Boulevard Brewing’s Collaboration No. 3 recently hit our North Texas market, and the general sense seems to be confusion and a mild disappointment regarding this beer. Brewed in conjunction with Dann and Martha Paquette of Pretty Things Beer & Ale Project, this Stingo is meant to be a tribute to the classic Yorkshire Stingo, a strong English ale.
Most of the confusion seems to be due to a simple unfamiliarity with the style, and maybe some misplaced expectations. For example, many believe the term “stingo” is slang for bad beer, or at least beer that has “gone off.” This is only half true, as stingo traditionally describes an English old ale style, which does have elements of age in the taste. More on that in a moment.
Another misconception is that this beer should be a sour ale (re: innoculated), which is far from the actual malty flavor of this beverage. Traditional old ales do rely on some measure of “open fermentation” but this is Yorkshire, not the Zenne Valley. Consumers accustomed to imported lambics and American sour ales may be expecting too much pungent and tart fruit.
A little confusion is natural as few old ales are available commercially in our market (though that may change soon!) and many craft beer fans may never have encountered the style. Although old ales are old, dating back to the 17th century, the “old” in this case refers to the aging that is part of the beer. Note that the recently released Saint Arnold Divine Reserve No. 12 is an old ale style but my bottles will be aging for at least a year, so that review will have to wait.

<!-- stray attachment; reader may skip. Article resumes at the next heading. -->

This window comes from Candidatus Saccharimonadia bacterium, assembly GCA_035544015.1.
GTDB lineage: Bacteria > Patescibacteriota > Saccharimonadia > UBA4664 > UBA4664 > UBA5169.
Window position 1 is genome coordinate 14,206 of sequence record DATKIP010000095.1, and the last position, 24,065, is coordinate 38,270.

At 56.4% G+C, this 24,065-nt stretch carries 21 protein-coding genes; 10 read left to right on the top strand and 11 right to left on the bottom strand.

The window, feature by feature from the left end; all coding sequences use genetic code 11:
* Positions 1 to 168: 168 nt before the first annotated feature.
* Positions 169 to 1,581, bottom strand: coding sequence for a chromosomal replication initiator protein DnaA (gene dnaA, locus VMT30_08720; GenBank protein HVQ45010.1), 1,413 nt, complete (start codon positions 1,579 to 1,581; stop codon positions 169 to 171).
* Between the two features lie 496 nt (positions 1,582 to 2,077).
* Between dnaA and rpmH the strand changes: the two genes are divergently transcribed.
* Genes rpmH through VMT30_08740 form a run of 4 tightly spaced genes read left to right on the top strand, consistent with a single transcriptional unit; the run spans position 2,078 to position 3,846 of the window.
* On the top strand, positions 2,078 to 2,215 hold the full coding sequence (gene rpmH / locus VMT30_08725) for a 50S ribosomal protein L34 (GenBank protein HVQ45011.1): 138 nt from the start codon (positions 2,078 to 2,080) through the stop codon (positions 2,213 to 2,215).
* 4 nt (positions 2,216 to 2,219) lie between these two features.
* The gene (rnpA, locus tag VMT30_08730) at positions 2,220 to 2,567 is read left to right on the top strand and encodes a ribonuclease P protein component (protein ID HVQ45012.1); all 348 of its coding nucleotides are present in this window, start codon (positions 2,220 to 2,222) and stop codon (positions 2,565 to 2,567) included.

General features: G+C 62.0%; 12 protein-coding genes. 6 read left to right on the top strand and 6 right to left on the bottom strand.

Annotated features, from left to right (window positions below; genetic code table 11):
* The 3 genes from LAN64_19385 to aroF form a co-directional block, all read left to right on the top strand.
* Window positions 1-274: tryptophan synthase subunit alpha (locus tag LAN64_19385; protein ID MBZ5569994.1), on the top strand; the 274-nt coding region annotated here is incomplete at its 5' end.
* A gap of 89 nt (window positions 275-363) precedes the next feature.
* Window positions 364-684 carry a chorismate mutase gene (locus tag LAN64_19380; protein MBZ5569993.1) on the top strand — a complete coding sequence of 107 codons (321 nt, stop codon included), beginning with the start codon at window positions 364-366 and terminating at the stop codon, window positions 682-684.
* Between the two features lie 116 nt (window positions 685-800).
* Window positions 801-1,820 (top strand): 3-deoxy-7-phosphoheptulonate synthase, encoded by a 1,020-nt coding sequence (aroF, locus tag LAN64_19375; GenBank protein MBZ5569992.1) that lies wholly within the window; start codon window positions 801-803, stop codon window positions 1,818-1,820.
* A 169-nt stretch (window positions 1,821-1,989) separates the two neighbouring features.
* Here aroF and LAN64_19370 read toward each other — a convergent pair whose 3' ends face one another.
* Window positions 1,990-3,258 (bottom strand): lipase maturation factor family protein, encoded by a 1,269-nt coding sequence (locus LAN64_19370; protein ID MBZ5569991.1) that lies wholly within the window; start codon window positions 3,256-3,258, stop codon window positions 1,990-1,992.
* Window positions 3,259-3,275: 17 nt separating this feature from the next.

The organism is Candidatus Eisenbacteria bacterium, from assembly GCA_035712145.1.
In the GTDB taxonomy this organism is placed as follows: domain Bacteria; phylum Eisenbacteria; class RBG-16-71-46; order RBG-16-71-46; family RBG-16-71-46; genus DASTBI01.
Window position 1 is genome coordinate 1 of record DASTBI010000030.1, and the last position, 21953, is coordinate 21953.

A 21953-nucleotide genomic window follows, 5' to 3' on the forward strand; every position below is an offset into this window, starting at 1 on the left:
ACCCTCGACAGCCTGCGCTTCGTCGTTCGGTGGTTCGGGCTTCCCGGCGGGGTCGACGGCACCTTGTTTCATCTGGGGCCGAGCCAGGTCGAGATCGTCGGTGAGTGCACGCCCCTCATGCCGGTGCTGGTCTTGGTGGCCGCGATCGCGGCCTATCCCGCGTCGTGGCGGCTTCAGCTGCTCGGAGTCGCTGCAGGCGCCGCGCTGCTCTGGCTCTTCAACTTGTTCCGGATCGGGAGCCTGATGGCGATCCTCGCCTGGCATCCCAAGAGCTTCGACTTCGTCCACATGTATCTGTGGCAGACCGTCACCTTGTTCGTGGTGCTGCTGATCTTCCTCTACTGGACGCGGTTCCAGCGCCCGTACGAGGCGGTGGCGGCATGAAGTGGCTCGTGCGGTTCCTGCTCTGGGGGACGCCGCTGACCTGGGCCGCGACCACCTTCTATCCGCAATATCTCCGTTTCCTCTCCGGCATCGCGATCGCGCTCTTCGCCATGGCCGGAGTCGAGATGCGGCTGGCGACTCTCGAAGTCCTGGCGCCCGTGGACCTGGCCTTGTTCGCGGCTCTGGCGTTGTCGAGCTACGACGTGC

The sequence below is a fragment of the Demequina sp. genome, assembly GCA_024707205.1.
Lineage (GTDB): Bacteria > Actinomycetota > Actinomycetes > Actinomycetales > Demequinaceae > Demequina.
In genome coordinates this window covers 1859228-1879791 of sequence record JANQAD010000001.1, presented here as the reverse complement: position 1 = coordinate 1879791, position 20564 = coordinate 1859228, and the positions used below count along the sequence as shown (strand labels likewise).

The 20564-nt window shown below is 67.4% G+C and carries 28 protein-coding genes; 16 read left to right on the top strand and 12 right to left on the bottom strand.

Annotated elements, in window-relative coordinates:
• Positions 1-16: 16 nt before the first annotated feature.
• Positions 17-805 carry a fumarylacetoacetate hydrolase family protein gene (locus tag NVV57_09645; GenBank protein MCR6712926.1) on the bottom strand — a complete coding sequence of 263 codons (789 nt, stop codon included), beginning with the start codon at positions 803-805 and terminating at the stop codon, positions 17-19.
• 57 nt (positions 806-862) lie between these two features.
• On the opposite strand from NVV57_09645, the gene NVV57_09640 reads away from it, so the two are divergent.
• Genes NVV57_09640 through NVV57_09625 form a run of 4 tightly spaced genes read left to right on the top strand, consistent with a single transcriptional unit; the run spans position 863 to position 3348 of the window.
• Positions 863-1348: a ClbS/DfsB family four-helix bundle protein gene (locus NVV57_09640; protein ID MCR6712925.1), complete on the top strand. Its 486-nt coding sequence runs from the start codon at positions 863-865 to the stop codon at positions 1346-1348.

Old ales are a traditional English style that is typically a blend of several batches, one or more of which may have gone slightly sour as it aged. For Boulevard’s version, portions were aged in clean oak barrels and then mixed with other batches that were either freshly fermented or had been allowed to sour in the tank. More authentic versions such as Samuel Smith’s may have portions aged in open stone “Yorkshire squares.”
The resulting beer from Boulevard is magnificently complex and malty, dark like a porter but not too dark, roasty like a stout but not heavily so. It has a well-caramelized sweetness but is not too sweet, instead with a slight soured-mash character, a cardboardy oxidized taste — the benchmark of the style — and a slight sharp acidic bite in a dry balance. Elements of toffee, coffee and cocoa should be obvious, and some may pick up on a bare citrusy note from the work of wee microbes other than yeast.
The alcohol heat is entirely hidden (8.5% ABV) and is usually what keeps old ales from becoming too sour and undrinkable. They share many qualities and some history with barleywines, with age being the largest difference. Some can be decades old and elegant enough to enjoy on their own, or maybe with a fine cheese plate.
Availability: A limited edition, currently in large 750-ml bottles as well as on tap at all the usual craft beer places.